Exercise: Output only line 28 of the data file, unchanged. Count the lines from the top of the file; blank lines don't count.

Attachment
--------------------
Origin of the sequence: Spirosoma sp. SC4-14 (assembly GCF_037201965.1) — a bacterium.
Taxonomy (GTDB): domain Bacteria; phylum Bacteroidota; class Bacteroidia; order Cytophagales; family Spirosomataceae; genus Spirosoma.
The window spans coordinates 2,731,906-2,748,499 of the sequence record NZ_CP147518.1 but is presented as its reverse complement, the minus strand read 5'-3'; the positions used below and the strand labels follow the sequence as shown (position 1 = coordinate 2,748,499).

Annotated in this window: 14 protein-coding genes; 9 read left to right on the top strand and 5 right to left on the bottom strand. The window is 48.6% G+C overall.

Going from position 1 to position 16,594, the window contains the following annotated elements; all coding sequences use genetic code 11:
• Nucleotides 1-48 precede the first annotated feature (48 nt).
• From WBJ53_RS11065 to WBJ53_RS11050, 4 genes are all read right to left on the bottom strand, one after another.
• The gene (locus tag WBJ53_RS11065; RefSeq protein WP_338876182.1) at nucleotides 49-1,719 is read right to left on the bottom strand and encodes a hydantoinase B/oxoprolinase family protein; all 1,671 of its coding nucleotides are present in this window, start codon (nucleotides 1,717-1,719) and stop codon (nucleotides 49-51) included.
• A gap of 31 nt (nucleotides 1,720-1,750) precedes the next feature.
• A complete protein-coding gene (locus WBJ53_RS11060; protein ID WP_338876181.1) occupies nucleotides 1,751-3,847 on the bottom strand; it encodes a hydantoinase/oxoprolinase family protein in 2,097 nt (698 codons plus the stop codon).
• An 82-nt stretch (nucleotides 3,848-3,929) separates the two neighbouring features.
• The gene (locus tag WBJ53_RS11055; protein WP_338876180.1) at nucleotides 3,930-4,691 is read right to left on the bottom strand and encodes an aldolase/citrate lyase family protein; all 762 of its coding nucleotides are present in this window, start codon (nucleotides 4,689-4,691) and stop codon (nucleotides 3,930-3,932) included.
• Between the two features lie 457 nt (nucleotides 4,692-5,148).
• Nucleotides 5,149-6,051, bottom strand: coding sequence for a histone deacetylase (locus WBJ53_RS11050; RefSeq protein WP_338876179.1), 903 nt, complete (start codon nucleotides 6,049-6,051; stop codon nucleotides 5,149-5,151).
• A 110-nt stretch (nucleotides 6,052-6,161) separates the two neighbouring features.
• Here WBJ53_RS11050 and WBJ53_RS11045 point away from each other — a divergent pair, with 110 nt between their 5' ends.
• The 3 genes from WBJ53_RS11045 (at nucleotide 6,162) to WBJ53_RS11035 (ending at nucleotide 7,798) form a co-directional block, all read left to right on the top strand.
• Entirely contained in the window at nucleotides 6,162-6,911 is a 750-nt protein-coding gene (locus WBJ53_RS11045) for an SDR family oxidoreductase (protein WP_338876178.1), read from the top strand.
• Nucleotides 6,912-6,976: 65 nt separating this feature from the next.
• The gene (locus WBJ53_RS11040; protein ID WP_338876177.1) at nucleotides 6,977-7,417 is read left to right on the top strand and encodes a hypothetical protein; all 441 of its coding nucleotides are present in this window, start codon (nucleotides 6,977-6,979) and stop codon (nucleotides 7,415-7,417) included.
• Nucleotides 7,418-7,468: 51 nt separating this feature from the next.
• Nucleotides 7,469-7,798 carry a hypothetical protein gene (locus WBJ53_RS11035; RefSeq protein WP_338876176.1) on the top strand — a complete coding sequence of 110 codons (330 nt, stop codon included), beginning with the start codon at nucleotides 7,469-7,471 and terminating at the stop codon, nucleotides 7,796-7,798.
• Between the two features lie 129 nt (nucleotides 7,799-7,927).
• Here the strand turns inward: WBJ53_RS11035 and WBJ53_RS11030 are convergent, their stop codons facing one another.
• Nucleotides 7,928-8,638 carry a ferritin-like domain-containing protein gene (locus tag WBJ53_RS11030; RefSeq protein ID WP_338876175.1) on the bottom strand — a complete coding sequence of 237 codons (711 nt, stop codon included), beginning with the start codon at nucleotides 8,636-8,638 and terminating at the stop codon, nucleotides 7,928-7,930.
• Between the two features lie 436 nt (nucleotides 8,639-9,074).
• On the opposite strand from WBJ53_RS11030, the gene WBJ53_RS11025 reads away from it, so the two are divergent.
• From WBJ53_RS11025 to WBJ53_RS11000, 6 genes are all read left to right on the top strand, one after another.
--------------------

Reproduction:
• From WBJ53_RS11025 to WBJ53_RS11000, 6 genes are all read left to right on the top strand, one after another.